Dealing With Florida DCF

Orlando DCF Attorney Eduardo J. Mejias

Practicing Exclusively Family Law Since 2011

DCF, Black Letter Laws and Behind-The-Scenes Laws 

Couple house plans

Chapter 39 of the Florida Statutes governs dependency cases.  I provide a brief overview of its major points on Department of Children and Families (DCF). However, I feel compelled to discuss on this page the day-to-day practices of this state agency.  A capable family law attorney must know both the “black letter” law and the informal, “behind-the-scenes” law that other lawyers, judicial officers, and administrators often practice. Nowhere in family law does such a sharp dichotomy exists between these two as in DCF child dependency cases. This is what you need to understand about dependency actions from DCF:

Dependency Actions are Not A Criminal Prosecution

First and foremost, if you’re a parent that is listed as a respondent in a DCF dependency action, you are not involved in a criminal prosecution, even thought the proceedings resemble criminal cases. No bail is ever set, and no prison sentences are ever ordered. However, the reality of being separated from your child, even temporarily, certainly feels like a prison sentence to a parent who is new to these proceedings. Furthermore, the DCF acts like the State Attorney’s Office in a criminal case.

Case Managers Are Not Concerned With Your Best Interest or That of Your Child

Second, if you are assigned a sympathetic and reasonable case manager (which is rare), always remember that he or she is not concerned with your best interests, or even the welfare of your child. While your case manager might claim to be concerned with your child’s well-being, it is actually the Guardian Ad Litem (GAL).

Case Managers Have No Authority to Do Anything Without Your Consent

Third, unless you have already consented to a case plan, case managers possess no authority to order you to do anything. They will often insinuate or outright claim that you have to subject yourself to a psychological evaluation, random drug testing, or a parenting class, but until your dependency judge issues an order stating this, you are free to decline their request.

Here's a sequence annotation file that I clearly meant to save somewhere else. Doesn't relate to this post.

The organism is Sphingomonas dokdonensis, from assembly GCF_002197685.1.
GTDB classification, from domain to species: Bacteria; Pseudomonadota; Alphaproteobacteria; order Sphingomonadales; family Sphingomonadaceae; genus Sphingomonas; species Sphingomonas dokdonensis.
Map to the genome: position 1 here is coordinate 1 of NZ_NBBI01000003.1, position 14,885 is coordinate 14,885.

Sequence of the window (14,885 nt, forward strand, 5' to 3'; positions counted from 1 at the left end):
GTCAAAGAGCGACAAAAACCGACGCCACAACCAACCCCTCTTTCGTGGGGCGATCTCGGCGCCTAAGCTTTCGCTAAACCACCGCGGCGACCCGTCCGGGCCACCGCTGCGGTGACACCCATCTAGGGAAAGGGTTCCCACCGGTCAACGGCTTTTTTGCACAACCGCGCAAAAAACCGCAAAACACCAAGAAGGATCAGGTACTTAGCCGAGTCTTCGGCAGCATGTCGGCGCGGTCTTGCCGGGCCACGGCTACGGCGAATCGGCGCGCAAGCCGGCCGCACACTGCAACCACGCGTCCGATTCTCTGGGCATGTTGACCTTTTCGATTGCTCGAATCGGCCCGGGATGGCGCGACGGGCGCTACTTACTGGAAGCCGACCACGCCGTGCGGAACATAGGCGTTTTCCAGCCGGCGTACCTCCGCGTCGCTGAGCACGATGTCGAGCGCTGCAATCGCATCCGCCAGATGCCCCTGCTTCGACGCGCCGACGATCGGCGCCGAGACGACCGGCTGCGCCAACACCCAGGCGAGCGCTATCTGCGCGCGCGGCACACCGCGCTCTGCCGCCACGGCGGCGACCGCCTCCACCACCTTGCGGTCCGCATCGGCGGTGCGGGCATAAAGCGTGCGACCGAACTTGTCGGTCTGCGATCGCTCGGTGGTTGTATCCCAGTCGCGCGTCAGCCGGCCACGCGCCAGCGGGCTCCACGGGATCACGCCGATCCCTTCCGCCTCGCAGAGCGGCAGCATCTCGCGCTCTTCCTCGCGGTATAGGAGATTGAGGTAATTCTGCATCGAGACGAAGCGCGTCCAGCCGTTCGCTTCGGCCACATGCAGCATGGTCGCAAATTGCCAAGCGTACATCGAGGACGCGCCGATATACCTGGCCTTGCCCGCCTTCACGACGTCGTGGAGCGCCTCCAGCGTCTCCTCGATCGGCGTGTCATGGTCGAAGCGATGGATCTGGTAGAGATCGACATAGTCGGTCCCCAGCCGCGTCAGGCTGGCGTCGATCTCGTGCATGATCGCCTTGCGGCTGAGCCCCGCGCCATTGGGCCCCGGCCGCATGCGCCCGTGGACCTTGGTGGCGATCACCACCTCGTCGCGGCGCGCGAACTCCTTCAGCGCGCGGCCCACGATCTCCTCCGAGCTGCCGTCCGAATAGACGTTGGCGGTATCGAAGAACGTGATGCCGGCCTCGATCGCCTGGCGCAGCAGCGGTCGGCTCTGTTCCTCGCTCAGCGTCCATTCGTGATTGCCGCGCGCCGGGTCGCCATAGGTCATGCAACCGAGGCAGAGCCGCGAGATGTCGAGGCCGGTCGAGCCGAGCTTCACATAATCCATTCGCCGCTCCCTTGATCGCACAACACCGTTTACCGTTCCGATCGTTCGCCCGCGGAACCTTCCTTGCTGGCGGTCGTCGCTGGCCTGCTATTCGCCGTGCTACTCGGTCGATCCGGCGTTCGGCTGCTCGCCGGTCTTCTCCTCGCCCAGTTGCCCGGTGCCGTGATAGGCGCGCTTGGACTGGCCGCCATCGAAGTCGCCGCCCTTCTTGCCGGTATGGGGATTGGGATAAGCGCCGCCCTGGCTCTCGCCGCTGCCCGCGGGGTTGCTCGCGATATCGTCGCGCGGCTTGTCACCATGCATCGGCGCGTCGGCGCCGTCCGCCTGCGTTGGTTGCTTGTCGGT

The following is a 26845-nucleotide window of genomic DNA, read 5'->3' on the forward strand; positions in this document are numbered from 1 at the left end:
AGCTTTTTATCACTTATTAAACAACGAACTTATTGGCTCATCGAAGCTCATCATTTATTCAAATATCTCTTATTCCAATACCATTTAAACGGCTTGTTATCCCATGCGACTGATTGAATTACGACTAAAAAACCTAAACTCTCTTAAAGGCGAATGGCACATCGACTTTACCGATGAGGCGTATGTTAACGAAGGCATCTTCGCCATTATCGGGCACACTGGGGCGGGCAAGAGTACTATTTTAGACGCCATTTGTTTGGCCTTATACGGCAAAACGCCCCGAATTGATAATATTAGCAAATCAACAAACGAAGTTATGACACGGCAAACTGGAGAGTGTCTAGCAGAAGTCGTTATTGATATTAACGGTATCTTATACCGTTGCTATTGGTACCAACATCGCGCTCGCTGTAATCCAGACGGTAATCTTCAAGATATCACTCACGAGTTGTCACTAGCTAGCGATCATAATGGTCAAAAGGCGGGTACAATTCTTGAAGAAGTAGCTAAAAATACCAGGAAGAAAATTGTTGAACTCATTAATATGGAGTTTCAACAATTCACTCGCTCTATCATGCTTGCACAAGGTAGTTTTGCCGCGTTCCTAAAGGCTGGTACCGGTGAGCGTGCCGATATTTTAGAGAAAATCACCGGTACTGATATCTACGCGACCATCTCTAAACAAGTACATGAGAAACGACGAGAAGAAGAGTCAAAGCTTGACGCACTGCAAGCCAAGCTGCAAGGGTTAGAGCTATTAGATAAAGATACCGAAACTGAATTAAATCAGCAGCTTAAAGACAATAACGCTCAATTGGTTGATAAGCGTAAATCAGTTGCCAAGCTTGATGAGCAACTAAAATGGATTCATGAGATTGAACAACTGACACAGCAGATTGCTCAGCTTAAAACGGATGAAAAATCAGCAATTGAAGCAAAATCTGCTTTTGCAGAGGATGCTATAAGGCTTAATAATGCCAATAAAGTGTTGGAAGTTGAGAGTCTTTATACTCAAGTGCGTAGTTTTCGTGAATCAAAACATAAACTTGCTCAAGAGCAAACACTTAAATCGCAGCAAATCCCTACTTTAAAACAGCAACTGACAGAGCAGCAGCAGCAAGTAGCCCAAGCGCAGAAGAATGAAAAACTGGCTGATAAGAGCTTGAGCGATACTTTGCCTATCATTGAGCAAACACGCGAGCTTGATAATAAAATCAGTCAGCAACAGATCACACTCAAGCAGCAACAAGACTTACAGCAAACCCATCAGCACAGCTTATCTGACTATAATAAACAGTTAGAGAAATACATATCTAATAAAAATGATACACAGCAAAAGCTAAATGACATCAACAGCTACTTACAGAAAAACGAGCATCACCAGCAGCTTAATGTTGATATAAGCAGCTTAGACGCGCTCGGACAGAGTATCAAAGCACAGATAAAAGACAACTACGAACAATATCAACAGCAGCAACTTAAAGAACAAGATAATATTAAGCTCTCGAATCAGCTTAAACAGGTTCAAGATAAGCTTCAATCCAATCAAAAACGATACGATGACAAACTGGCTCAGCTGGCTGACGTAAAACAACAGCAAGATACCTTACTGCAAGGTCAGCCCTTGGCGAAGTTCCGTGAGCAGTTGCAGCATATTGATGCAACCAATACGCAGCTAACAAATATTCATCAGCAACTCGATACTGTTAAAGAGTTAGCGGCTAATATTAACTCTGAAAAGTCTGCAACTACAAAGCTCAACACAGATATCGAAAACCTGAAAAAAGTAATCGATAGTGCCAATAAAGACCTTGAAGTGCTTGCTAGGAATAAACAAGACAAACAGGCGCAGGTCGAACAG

Chapter 39 grants offending parents a right to a fairly quick arraignment date, and if necessary, a dependency trial. Only if you enter an “admit” or “consent” plea at the arraignment will you be mandated to complete a case plan, which often involves the aforementioned tasks. Keep in mind, however, that no matter how self-righteous and intimidating the case managers may seem, DCF still must prove in court with clear and convincing evidence that you have either (a) abandoned, (b) abused, or (c) neglected your child.

As with criminal cases, you enjoy a presumption of innocence. I emphasize this because the harsh tone and rhetoric that many case managers use creates the false impression that the parent has already been found “guilty”.

Judges Cannot Take Your Children Just Because It Is In Their Best Interest

Finally, dependency judges cannot take away a child from th biological parent or parents simply because it is in the child’s best interests to stay with extended relatives or foster parents. A dependency court can only adjudicate a child to be dependent if the offending parent is unfit, which by definition, requires one of the three findings of abandonment, abuse or neglect of the child. These are much more serious conclusions than the determination that a child would be “better off” with someone outside the immediate family.

Traditional family law custody disputes (such as divorces with children and paternity cases), not dependency cases, use the standard of “best interests of the child”. In short, a third-party caregiver may indeed be a “better” alternative for the child, but if the offending biological parent is not unfit, the child cannot be taken away from him, her or both parents.

I highlight this distinction because case managers and DCF attorneys often blur these lines, sometimes intentionally. This undermines Florida’s long-standing preference for allowing biological parents to raise their child free from state interference. As your dependency attorney, I will make certain that all of the players in your case are reminded of this time-honored policy.

Call for an Initial Consultation

If you have any questions about your dependency matter, I encourage your to call AAA Family Law at (407) 260-6001 and schedule an initial consultation with me. At the consultation I will (a) ask you to explain your interactions with DCF and what you hope to accomplish, (b) lay out a legal plan of action to help you accomplish your objectives and (c) quote you a fixed attorney retainer fee, not an hourly rate whose total you cannot predict.

This is the rage of attorney fees charged by AAA Family law for these cases. The actual amount depends on the level of complexity of your case. Department of Children & Families Dependency: $3,000 to $5,000.

For more information on attorney fees go to Family Lawyer Retainer Fees.

For additional information on child dependency cases relating to the Florida Department of Children and Families, please click on these other pages on this website:

Department of Children and Families

What Drives DCF and How to Adapt to It

How DCF Interprets Omissions as Failing to Protect Your Children

Mediations With the Department of Children and Families

To find more information on Family Law topics, please go to

the Articles section.